Imiquimod and drug resistant herpes simplex

Infection with herpes viruses can cause sores and, in some cases, ulcers in the mouths and genitals of people. These sores can usually be treated with antiviral drugs such as acyclovir (Zovirax), Valtrex (valacyclovir) or Famvir (famciclovir).

Unfortunately, cases of herpes that are resistant to these drugs are increasingly leaving doctors and their patients with few options. However, a group of doctors in New York recently reported the case of a person with AIDS who successfully recovered from drug-resistant herpes when he was treated with the immune booster imiquimod (Aldara).

The doctors provided details on a 34-year-old man whose CD4+ count was 200 cells and whose viral load was “undetectable.” He had been taking highly active antiretroviral therapy (HAART) for about a year and had symptoms of herpes on his genitals for about five months. Doctors prescribed the following regimens one at a time to treat the herpes infection:

acyclovir – 1, 200 mg/day for one month

Valtrex – 2 grams/day for one month

Famvir – 1, 500 mg/day for one month

Because these drugs did not help, doctors then prescribed 5% imiquimod cream, which the man applied to his lesions and then washed off eight hours later. He did this three times in one week and then stopped the drug.

After four days, the pain from the herpes infection cleared. After one week, the lesions healed. The man has remained free from herpes lesions for at least one month and did not report any side effects associated with Aldara.

Imiquimod is licensed in Europe for the treatment of warts on the genitals and anus. This drug appears to work by stimulating CD8+ cells and other cells of the immune system in the skin to fight viral infections. The drug is currently being investigated for the treatment of certain types of skin cancer. It has also been used to treat another troublesome AIDS-related complication – mollusca lesions – caused by MCV (Mollusca contagiosum virus). Further research on imiquimod, and possibly more effective immune boosters such as resiquimod, is underway.

Imiquimod can cause skin irritation, rash and itching, among other side effects. Doctors are not sure if the drug will work for people with HIV/AIDS who have very low CD4+ counts. The team of doctors in New York suggests that imiquimod be tested in clinical trials to confirm its anti-herpes activity.


A related compound, resiquimod, is an the results of a Phase II clinical study with resiquimod (a more potent analogue of imiquimod) were presented in September, 2000 at the 40th Interscience Conference on Antimicrobial Agents and Chemotherapy (ICAAC). The results of this blinded, dose ranging study in patients with frequently recurring genital herpes showed time to first recurrence extended approximately 3 times (resiquimod gel 169 days compared to vehicle 57 days) and proportion of patients without a genital herpes recurrence in 6 months increased approximately 4 times (resiquimod gel 32% compared to vehicle 6%).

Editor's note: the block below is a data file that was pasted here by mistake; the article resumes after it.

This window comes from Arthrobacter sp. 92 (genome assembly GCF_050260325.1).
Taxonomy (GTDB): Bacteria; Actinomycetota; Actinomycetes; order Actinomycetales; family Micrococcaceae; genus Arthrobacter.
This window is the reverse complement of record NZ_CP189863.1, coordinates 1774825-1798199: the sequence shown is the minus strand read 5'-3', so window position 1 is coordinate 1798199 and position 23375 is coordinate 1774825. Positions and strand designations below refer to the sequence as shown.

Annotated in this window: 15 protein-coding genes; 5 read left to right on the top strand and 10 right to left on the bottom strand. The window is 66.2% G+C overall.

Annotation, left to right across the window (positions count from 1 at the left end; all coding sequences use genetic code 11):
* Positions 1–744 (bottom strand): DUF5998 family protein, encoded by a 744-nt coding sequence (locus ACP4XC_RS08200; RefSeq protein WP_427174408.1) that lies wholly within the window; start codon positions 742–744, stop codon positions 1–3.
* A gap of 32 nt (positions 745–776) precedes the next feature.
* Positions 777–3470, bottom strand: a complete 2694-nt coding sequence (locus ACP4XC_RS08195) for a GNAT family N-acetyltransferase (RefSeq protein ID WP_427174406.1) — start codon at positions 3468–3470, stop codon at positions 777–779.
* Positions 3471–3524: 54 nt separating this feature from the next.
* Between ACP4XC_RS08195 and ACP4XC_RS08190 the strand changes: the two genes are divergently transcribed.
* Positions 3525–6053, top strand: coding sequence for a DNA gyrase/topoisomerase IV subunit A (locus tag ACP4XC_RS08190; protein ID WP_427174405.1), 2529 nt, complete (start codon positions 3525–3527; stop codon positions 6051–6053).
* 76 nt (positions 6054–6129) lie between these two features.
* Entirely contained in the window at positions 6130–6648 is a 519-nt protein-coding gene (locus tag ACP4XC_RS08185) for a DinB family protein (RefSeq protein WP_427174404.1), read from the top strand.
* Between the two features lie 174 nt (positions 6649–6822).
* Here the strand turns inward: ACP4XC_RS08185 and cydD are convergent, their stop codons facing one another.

Phase III studies with resiquimod (R-848) are under way in North America and Europe. If these Phase III trials proceed on track, 3M Pharmaceuticals expects to file licensing dossiers for this new molecule globally in Q2 2004. The first launch for this new molecule could be as early as Q2 2005 in the United States. Other launches would proceed globally based on individual country registration and reimbursement feedback to 3M Pharmaceuticals.

Both imiquimod and resiquimod are hypothesised to work by stimulating local production of interferons leading to autovaccination of HSV.


Gilbert J et al. Topical imiquimod for acyclovir-unresponsive herpes simplex virus 2 infection. Archives of Dermatology 2001;137:1015-1017.

Source: CATIE News.

CATIE-News is written by Sean Hosein, with the collaboration of other members of the Canadian AIDS Treatment Information Exchange, in Toronto. From Canadian AIDS Treatment Information Exchange (CATIE). For more information visit CATIE’s Information Network at

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